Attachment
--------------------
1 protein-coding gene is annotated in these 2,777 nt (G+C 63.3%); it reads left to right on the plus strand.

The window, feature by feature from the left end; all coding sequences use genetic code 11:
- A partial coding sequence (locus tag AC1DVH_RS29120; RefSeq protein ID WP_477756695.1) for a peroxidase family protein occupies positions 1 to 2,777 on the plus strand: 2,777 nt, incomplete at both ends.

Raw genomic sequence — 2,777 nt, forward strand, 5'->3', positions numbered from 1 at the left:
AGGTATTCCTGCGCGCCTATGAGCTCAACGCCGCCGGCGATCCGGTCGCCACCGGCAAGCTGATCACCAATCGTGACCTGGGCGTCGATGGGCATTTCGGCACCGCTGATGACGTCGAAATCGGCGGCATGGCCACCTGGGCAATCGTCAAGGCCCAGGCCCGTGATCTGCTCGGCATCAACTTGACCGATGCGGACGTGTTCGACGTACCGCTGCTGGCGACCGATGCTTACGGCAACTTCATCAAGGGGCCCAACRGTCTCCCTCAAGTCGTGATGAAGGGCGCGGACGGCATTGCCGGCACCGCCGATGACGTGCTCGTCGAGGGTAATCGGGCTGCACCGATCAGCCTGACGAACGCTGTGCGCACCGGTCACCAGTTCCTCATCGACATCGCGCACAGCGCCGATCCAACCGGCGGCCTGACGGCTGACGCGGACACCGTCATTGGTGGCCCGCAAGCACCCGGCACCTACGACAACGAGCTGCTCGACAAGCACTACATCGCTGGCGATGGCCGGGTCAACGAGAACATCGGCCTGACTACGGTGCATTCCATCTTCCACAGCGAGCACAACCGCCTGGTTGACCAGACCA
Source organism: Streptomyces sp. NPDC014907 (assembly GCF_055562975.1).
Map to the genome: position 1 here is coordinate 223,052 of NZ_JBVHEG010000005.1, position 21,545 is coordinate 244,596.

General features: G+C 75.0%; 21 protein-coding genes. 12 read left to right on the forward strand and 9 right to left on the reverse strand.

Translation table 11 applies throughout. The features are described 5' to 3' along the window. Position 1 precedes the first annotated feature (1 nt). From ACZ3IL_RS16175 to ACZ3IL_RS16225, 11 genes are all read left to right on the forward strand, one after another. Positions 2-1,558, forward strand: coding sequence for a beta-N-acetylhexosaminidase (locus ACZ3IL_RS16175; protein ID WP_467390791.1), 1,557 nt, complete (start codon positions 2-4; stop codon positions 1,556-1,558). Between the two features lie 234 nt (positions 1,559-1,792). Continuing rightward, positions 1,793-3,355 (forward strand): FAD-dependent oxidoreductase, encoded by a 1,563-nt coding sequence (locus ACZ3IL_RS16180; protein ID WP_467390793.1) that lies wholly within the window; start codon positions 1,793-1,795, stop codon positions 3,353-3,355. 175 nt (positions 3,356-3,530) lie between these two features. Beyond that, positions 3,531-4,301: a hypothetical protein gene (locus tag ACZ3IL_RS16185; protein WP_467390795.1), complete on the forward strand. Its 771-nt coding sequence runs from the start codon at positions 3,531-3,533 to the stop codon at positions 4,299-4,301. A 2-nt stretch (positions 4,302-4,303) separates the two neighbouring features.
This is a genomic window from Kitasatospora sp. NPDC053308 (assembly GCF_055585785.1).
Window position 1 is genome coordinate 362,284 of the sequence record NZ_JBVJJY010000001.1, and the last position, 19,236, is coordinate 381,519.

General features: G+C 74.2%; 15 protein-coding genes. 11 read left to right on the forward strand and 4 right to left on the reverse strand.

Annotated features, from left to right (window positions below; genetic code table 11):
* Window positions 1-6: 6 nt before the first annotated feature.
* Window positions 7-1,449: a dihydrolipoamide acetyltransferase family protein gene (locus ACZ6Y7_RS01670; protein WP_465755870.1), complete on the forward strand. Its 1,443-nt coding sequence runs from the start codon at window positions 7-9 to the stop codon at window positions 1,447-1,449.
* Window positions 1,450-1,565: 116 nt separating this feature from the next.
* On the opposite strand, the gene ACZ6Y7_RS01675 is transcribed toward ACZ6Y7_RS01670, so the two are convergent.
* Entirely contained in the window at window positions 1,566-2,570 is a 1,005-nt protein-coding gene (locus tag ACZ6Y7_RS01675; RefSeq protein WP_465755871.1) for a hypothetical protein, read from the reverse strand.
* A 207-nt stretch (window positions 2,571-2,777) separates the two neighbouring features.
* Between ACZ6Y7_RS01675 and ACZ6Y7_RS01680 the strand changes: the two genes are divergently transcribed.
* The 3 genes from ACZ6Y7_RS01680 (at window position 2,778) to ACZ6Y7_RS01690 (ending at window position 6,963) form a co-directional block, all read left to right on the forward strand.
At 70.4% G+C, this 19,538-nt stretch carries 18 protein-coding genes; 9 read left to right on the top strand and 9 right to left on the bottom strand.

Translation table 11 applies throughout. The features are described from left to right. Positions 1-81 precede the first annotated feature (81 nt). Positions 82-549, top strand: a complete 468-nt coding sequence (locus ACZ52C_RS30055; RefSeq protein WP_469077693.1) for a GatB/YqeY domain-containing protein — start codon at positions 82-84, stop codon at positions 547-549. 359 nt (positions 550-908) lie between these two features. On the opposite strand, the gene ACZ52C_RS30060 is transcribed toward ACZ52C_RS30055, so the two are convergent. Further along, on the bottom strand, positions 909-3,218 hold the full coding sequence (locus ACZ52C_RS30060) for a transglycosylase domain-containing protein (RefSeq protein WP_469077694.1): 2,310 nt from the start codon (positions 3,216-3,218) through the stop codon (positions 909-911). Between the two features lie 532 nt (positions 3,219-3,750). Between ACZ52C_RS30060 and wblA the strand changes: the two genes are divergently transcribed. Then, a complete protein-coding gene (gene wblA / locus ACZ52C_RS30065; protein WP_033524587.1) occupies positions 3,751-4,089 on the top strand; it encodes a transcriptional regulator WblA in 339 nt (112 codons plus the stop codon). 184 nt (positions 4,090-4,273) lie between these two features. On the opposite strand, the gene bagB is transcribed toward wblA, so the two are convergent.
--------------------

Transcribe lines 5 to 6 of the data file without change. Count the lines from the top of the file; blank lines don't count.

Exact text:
AGGTATTCCTGCGCGCCTATGAGCTCAACGCCGCCGGCGATCCGGTCGCCACCGGCAAGCTGATCACCAATCGTGACCTGGGCGTCGATGGGCATTTCGGCACCGCTGATGACGTCGAAATCGGCGGCATGGCCACCTGGGCAATCGTCAAGGCCCAGGCCCGTGATCTGCTCGGCATCAACTTGACCGATGCGGACGTGTTCGACGTACCGCTGCTGGCGACCGATGCTTACGGCAACTTCATCAAGGGGCCCAACRGTCTCCCTCAAGTCGTGATGAAGGGCGCGGACGGCATTGCCGGCACCGCCGATGACGTGCTCGTCGAGGGTAATCGGGCTGCACCGATCAGCCTGACGAACGCTGTGCGCACCGGTCACCAGTTCCTCATCGACATCGCGCACAGCGCCGATCCAACCGGCGGCCTGACGGCTGACGCGGACACCGTCATTGGTGGCCCGCAAGCACCCGGCACCTACGACAACGAGCTGCTCGACAAGCACTACATCGCTGGCGATGGCCGGGTCAACGAGAACATCGGCCTGACTACGGTGCATTCCATCTTCCACAGCGAGCACAACCGCCTGGTTGACCAGACCA
Source organism: Streptomyces sp. NPDC014907 (assembly GCF_055562975.1).